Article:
sychic Experiences other than Hallucinations
Hallucinations resulting from madness or the use of drugs, are created because man's mind becomes overexcited and the same subconscious machinery within man is consequently worked up. In such cases, the results produced are disjointed. Most often an outside observer can easily tell that such visions are merely the scattered segments of one's fancy comprising incoherent ravings or fearsome visions. The outside observer can also easily recognize the state of utter confusion and desperation which usually accompanies such disorders. But apart from this it is also possible for the subconscious mind to spin meaningful well-organized images with a message to deliver. Also it is possible for the subconscious to communicate with the conscious mind as though purposefully. What remains to be determined is the possibility of any outside agency influencing the human mind by employing its internal mechanism.
Wide scale research and experimentation by parapsychologists carried out on a scientific basis has proved this to be possible. The mind of one person can activate another person's mind and direct it to think in accordance with his command. Research into such phenomenon is now being carried out at many universities and, according to the result of such studies, it is not only possible, but it commonly happens in everyday life that sometimes automatically and sometimes through conscious attempts, the ideas of a person can be transmitted to another person's mind without the employment of any material medium.
A hypnotist can concentrate on the minds of others and create impressions which are in fact planted upon them by the hypnotist himself. As commonly observed in psychic healing, the purpose of hypnotism is to bring the hidden secrets of a subject's mind to the surface, or to encourage the power of his mind to heal him.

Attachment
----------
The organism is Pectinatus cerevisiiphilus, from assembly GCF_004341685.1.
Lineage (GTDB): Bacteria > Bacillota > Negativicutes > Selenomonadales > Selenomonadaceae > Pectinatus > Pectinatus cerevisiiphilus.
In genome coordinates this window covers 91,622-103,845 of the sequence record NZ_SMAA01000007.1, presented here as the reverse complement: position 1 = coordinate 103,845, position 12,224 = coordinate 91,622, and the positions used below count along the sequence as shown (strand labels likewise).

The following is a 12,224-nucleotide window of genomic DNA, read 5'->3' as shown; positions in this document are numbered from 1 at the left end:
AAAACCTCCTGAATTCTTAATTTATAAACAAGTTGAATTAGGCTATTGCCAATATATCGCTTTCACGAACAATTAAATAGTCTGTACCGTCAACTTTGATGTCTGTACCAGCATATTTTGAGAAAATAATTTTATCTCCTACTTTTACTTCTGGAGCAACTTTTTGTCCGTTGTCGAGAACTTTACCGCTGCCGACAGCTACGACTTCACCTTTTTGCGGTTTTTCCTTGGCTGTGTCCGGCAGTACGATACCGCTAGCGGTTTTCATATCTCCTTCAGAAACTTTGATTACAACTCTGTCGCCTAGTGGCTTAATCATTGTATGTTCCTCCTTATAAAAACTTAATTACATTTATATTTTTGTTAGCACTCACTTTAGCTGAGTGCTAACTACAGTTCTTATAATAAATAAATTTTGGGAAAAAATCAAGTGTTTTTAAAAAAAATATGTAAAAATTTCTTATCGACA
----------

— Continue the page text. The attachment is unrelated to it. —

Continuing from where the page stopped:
It so happens that many a time a deranged patient has lost the courage to confront his own disturbing thoughts. He buries them deep, but not deep enough. They lie somewhere between the conscious and the subconscious mind in a restless state. With a little help from the outside, he ultimately musters enough strength to throw them to the surface and get rid of them. This phenomenon can be likened to any small object lodged under the skin which, unless removed, may cause insufferable agony and restlessness. The job that the knife of a surgeon performs is carried out by a hypnotist's suggestion in the case of a psychic patient.
Telepathy is another mode of paranormal communication which does not employ any suggestion. Without the agency of any known scientific medium, one person's thoughts are transferred to another, without verbal or visual contact. It happens like two tuning forks of the same frequency. If one is resonated, the other would also begin to resonate.